There is a myth about feminism that sees feminists as Valkyries armed with battle axes and impervious to criticism or the potential to have their feelings hurt. In this mythology, feminists are too tough and too ugly to ever attract anyone’s sexual attention. These are obvious myths, but when I taught undergraduates, I stopped being surprised at the number of young women who told me that they didn’t consider themselves to be feminists because “I like to wear make-up and I like men.” It’s how I knew that the rightwing noise machine had been more successful at defining feminism than the many real-life feminists that I did know, who came in all shapes and sizes, ethnicities and racial identities, sexualities and gender identities. I had feminist friends who had happily adopted their husband’s last names on their wedding days and I had lesbian-separatist feminist friends who were happier not having to deal with men at all. To each her own. As most feminists will tell you, there are a variety of feminisms, and it is not a one-size-fits-all philosophy.
I mention this because while it may seem like old news to most on the left that feminism is not a monolithic belief system, those who struggle with nuance find various feminists’ approach to the marriage of Hillary Clinton, the Democratic candidate for president, and her husband of forty years, Bill, a mishmash of contradictions. The complexities of the Clinton marriage, and Hillary Clinton’s bona fides as a feminist have once again come under question with the publication on August 14 of an interview with Juanita Broaddrick in BuzzFeed News.
In the long interview, skillfully conducted and written in a painstakingly balanced manner by Katie J.M. Baker, Broaddrick repeats her claim that in the spring of 1978, while she was in Little Rock, Arkansas for a conference, Bill Clinton, who was then a candidate for office and for whose campaign Broaddrick was doing some volunteer work, came to Broaddrick’s motel room for a breakfast meeting and forcibly raped her.
Broaddrick did not file charges at the time of the alleged rape, although she did tell a friend the morning that she says it happened. In the late 1990s, when Clinton was being investigated by Ken Starr in the period leading up to his impeachment, Broaddrick initially denied that anything untoward had happened with Clinton, but then changed her testimony and came forward to testify that she had been raped. The statute of limitations in Arkansas for rape is six years; Broaddrick had waited 21 years to tell her story.
In 1999, she gave an on-camera interview to NBC’s Dateline in which she repeated the details of what she said happened that morning. The problem is that there is no corroborating evidence to support Broaddrick’s charges. She did not go to a hospital at the time of the alleged assault. She did not take photographs of the bruised lip she said that Clinton gave her. She did not preserve the clothing that she wore that day. As for Clinton, he has always refused to speak of Juanita Broaddrick.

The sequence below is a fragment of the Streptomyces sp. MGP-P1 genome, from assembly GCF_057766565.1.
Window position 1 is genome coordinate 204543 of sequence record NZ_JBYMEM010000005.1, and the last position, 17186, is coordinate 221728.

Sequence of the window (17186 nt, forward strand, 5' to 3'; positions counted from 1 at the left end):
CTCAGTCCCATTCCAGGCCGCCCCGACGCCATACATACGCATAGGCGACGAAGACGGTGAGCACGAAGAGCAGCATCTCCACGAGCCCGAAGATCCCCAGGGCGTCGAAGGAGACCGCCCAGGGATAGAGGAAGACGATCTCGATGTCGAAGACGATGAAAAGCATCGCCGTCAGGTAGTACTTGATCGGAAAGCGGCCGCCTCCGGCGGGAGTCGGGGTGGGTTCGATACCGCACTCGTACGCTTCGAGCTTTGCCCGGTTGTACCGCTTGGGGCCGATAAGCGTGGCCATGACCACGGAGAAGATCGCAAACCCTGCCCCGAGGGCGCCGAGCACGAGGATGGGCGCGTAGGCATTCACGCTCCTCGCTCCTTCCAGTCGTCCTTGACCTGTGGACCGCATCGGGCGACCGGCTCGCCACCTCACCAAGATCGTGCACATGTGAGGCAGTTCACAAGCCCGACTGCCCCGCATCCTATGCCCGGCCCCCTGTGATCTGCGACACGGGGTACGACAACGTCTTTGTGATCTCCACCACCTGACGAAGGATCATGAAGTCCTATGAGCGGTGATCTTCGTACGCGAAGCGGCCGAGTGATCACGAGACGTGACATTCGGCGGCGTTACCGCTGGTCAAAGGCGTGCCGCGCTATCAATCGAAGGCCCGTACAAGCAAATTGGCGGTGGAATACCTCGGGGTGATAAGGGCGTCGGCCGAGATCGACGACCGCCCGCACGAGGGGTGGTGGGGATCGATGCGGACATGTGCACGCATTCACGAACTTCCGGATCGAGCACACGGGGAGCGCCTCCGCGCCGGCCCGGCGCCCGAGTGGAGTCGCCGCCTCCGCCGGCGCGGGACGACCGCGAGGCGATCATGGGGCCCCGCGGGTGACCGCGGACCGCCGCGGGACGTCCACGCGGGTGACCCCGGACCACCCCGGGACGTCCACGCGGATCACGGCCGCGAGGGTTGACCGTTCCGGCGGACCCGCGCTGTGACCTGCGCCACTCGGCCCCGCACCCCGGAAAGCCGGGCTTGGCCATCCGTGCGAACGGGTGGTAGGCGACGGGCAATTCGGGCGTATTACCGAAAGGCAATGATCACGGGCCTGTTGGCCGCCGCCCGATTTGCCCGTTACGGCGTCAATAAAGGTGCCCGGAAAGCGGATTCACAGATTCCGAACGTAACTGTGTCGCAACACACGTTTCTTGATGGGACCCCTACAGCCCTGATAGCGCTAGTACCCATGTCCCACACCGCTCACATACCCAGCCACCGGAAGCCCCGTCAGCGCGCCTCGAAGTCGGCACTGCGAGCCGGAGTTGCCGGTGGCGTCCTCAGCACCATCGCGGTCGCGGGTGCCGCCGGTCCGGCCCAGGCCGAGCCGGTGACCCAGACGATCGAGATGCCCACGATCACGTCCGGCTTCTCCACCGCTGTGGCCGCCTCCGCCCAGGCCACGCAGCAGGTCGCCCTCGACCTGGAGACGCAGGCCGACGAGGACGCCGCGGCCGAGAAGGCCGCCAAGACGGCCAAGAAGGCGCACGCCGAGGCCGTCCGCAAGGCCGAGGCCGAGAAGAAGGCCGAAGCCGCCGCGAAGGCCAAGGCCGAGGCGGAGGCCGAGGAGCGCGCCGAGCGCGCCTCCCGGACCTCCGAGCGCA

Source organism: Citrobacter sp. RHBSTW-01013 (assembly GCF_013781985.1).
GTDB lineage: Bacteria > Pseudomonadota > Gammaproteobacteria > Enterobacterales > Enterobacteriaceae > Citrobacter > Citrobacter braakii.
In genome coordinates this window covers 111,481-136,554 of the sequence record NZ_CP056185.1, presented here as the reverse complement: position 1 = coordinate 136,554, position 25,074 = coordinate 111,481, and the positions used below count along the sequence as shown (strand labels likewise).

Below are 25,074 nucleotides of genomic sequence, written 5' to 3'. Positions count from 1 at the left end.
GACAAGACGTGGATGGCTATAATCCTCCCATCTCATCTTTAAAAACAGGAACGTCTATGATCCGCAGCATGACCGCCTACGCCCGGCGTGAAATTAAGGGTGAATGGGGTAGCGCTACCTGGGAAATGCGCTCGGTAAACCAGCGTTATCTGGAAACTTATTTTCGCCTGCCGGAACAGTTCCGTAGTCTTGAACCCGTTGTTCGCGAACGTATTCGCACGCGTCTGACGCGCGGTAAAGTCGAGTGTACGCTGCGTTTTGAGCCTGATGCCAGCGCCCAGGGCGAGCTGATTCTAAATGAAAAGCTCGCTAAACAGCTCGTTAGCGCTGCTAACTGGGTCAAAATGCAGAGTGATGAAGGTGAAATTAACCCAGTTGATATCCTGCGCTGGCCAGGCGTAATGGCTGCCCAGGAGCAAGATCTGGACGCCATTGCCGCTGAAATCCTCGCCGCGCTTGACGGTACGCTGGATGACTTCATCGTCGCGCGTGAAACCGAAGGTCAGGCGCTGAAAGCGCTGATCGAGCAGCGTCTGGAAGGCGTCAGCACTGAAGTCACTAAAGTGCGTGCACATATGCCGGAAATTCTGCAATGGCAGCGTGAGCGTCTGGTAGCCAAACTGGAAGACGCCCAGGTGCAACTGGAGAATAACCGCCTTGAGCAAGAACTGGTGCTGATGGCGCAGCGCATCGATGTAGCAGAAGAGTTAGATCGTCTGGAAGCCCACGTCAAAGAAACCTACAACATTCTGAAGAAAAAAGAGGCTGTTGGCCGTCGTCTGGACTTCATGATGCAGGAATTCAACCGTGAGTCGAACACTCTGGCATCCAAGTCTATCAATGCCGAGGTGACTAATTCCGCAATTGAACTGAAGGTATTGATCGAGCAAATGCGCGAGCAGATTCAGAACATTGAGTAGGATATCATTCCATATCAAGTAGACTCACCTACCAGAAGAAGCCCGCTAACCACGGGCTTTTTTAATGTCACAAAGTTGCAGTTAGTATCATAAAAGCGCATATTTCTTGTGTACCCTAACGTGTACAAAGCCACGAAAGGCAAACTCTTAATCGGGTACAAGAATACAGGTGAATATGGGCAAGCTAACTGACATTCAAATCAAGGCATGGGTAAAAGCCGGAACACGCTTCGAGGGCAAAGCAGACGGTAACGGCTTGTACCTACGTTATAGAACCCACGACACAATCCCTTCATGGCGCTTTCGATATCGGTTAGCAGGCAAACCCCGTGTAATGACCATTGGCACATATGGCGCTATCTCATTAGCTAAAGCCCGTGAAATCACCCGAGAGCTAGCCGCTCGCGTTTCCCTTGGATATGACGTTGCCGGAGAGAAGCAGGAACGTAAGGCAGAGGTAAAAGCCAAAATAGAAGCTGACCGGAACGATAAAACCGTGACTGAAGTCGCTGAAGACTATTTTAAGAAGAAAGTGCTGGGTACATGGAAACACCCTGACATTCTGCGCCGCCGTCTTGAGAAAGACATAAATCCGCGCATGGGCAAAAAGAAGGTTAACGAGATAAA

Rape culture tells a woman that, unless she dies resisting, if she survives a rape—even one in which she is admitted into a hospital bleeding from all of her orifices, covered in her rapist’s DNA—unless there is a witness to the assault, how is anyone supposed to know that all of the bruises and internal damage was not the result of consensual rough sex? The canard that “women lie about rape” has a history that can be traced in writing as far back as we have recorded history in the west. Distrust of women is one of the major symptoms of cultures steeped in misogyny. So, it has been one of the major maxims of feminism to “trust women,” one that I have written about in the pages of Raw Story on more than one occasion.
Yet, it’s difficult to write about Juanita Broaddrick. Watching the video of the 1999 interview, her account of what happened to her is credible. And her anger at the man whom she said raped her is understandable. She hates Bill Clinton. She says it openly. And if Bill Clinton did rape Juanita Broaddrick and he was never brought to justice for it, then I am sorry that that happened. Clearly, we failed her.
But, in writing about her now, in 2016, it is impossible for me to figure out how her hatred of Bill Clinton has turned into what appears to be a deep-seated paranoia – as evidenced by her Twitter feed – about Hillary Clinton. It would be easy to write about Broaddrick as some naïve victim who has allowed her hatred of Bill Clinton to turn her into some stooge for the conspiracy-loving rightwing press – especially Breitbart – so much so that they have made a mockery of what she said happened to her on that day. On the other hand, Juanita Broaddrick is an intelligent woman, and it would be just as easy to see her as capable of playing the slathering-for-Clinton-meat attack-dog press as her personal vendetta vanity press, who print what she wants them to say because they all share the same goal of bringing the Clintons down.